The master argument of the paper, which Goldberg lays out quite succinctly, is this, which I quote:
P1. The property of being doxastically justified just is that property which turns true unGettiered belief into knowledge.
P2. No property that is internal in the Justification Internalist’s sense is the property which turns true unGettiered belief into knowledge.
C. No property that is internal in the Justification Internalist’s sense is the property of being doxastically justified.
I think internalists have two fairly natural lines of defence. First, one might reject the very notion of some property that turns true unGettiered belief into knowledge, at least if we read 'turns into' in some kind of truth-making sort of way. No doubt there is in some weak sense a property P such that one has knowledge if and only if one has true belief, has P, and is not in a Gettier situation, but I see no reason to suppose that it will be a property any more interesting or natural than the disjunction, knows or false or Gettiered. (I rather suspect "Gettiered" itself can be understood at best conjunctively.) And I don't think there's any interesting sense in which this disjunction turns unGettiered true belief into knowledge.
In defence of this way of setting the issue up, Goldberg writes:
After all, ‘doxastic justification’ is a term of art, and so if we are to continue to use it, it must pick out something that is epistemically interesting. It picks out something epistemically interesting if P1 is true; but it is unclear whether it picks out something interesting if P1 is false. At a minimum, the burden of proof will be on those internalists who deny P1: if this is how they respond to the present argument, then we are owed an explanation of why we should care about the property of which the internalist is purporting to give us an account.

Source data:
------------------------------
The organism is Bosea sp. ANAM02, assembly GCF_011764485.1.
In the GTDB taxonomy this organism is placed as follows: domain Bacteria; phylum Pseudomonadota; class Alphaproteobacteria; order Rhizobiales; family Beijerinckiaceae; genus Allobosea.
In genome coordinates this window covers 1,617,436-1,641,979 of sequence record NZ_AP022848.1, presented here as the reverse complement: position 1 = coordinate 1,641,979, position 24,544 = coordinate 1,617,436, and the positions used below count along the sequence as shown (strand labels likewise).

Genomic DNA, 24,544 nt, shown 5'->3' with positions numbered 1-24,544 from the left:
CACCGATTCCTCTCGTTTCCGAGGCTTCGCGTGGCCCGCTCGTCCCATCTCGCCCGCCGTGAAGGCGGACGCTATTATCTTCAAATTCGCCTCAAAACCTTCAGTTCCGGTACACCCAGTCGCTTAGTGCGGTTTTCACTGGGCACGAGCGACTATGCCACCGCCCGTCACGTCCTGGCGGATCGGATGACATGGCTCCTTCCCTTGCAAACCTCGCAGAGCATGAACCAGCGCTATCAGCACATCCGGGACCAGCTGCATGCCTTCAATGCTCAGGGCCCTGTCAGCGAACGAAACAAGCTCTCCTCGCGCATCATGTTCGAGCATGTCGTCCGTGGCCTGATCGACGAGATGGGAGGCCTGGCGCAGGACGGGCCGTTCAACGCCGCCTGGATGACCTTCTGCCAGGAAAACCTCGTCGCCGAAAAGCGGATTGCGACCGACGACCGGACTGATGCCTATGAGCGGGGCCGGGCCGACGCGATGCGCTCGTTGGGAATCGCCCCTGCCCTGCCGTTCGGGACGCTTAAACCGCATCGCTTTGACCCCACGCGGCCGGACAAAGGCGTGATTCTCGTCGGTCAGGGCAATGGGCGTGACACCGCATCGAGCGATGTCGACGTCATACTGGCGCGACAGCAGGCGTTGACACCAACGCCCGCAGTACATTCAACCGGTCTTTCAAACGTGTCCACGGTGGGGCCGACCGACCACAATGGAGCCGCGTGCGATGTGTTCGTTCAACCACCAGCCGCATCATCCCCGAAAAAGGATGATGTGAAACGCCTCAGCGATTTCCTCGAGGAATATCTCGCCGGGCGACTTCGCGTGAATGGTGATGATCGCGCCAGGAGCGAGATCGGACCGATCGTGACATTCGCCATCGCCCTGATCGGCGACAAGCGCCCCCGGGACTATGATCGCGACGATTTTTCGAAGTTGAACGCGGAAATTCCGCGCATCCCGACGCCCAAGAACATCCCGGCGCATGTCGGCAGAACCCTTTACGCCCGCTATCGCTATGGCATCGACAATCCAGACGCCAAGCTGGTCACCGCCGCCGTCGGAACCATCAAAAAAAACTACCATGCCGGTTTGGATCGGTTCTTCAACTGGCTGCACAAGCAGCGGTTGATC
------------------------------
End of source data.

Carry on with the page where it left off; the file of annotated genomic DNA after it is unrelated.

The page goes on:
But there are other fairly natural reasons to care about justification available. For example, justification may be that property which permits knowledge, without being one that guarantees it.
The second way an internalist might resist Goldberg's argument is to reject the considerations he brings to bear in favor of his P2. He imagines someone in an evil demon situation who is an intrinsic duplicate of someone with a justified belief. Take her perceptual belief that p. Her belief must be justified, by the internalist's lights, but is not knowledge, since she is in an evil demon scenario. It is not knowledge, even if it happens to be true. This doesn't support the argument unless we can also establish that this is not a Gettier case; at the moment it rather looks like one. (She has misleading evidence for p, and reasonably forms the belief that p on that basis; it turns out that p happens to be true.)
To close off this avenue, Goldberg asks us to suppose that it is probable that our subjects beliefs are true, due to the machinations of the demon.
Still, it is easy to tell yet another variant of the Evil Demon case on which this move – to explain away the ‘no knowledge’ verdict by appeal to Gettierizing luck – is not plausible in the least. Imagine the following scenario, involving the Not-so-Evil Demon: it is just like the ordinary Evil Demon scenario except the Not-so-Evil Demon has conspired to make 65% of your Doppelgänger’s beliefs true (the other 35% being false owing to systematic illusions sustained by Not-so-Evil). Imagine your Doppelgänger in this world. For any perceptual belief (s)he has, there is a 65% chance that the belief is true. If it’s true, this is not merely lucky.
But stipulating facts about luck is a dangerous game. There is of course some sense in which the not-so-evil demon victim isn't merely lucky to believe truly, but is it the one relevant to Gettier cases? Probably not. Nothing in Gettier's original cases precludes probability of true belief of this sort. Go back to Jones and the Ford and Brown in Barcelona; suppose Brown is in Barcelona 65% of the time, and Smith believes that Jones has a Ford or Brown is in Barcelona, as in the original case, solely on the basis of the misleading evidence about the Ford. This is still a paradigmatic Gettier situation, even though there may be some sense in which the belief is true not merely by luck. Given this parallel, I think the internalist has every reason to regard the subject of the not-so-evil demon as in a Gettier case. So there are good grounds for resisting Goldberg's argument.